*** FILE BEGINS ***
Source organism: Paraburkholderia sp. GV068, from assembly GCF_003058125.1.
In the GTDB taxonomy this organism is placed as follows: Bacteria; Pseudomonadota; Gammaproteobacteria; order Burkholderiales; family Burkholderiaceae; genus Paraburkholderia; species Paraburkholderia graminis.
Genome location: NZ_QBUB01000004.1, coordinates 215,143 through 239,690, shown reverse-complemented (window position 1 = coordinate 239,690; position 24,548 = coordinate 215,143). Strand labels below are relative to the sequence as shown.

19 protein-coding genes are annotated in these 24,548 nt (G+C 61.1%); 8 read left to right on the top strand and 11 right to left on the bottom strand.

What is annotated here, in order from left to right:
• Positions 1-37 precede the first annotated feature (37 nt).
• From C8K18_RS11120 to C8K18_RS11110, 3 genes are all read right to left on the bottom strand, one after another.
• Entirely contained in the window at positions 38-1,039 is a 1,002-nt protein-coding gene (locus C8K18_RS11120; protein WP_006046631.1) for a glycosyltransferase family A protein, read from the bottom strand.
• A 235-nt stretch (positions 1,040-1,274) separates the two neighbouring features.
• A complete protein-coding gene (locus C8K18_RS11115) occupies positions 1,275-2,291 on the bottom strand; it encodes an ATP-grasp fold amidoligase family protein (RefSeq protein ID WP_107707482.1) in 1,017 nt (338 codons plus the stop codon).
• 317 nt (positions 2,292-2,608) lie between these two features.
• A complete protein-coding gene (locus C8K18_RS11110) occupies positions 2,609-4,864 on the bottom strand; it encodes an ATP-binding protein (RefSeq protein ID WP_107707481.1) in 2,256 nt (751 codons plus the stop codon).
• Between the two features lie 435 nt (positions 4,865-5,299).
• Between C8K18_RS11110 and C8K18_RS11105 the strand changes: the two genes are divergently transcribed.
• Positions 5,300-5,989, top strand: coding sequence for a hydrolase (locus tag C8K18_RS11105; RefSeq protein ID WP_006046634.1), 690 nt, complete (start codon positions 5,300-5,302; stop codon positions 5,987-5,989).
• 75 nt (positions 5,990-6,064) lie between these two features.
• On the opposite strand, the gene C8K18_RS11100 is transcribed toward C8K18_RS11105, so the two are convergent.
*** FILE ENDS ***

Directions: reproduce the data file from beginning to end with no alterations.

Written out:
Source organism: Paraburkholderia sp. GV068, from assembly GCF_003058125.1.
In the GTDB taxonomy this organism is placed as follows: Bacteria; Pseudomonadota; Gammaproteobacteria; order Burkholderiales; family Burkholderiaceae; genus Paraburkholderia; species Paraburkholderia graminis.
Genome location: NZ_QBUB01000004.1, coordinates 215,143 through 239,690, shown reverse-complemented (window position 1 = coordinate 239,690; position 24,548 = coordinate 215,143). Strand labels below are relative to the sequence as shown.

19 protein-coding genes are annotated in these 24,548 nt (G+C 61.1%); 8 read left to right on the top strand and 11 right to left on the bottom strand.

What is annotated here, in order from left to right:
• Positions 1-37 precede the first annotated feature (37 nt).
• From C8K18_RS11120 to C8K18_RS11110, 3 genes are all read right to left on the bottom strand, one after another.
• Entirely contained in the window at positions 38-1,039 is a 1,002-nt protein-coding gene (locus C8K18_RS11120; protein WP_006046631.1) for a glycosyltransferase family A protein, read from the bottom strand.
• A 235-nt stretch (positions 1,040-1,274) separates the two neighbouring features.
• A complete protein-coding gene (locus C8K18_RS11115) occupies positions 1,275-2,291 on the bottom strand; it encodes an ATP-grasp fold amidoligase family protein (RefSeq protein ID WP_107707482.1) in 1,017 nt (338 codons plus the stop codon).
• 317 nt (positions 2,292-2,608) lie between these two features.
• A complete protein-coding gene (locus C8K18_RS11110) occupies positions 2,609-4,864 on the bottom strand; it encodes an ATP-binding protein (RefSeq protein ID WP_107707481.1) in 2,256 nt (751 codons plus the stop codon).
• Between the two features lie 435 nt (positions 4,865-5,299).
• Between C8K18_RS11110 and C8K18_RS11105 the strand changes: the two genes are divergently transcribed.
• Positions 5,300-5,989, top strand: coding sequence for a hydrolase (locus tag C8K18_RS11105; RefSeq protein ID WP_006046634.1), 690 nt, complete (start codon positions 5,300-5,302; stop codon positions 5,987-5,989).
• 75 nt (positions 5,990-6,064) lie between these two features.
• On the opposite strand, the gene C8K18_RS11100 is transcribed toward C8K18_RS11105, so the two are convergent.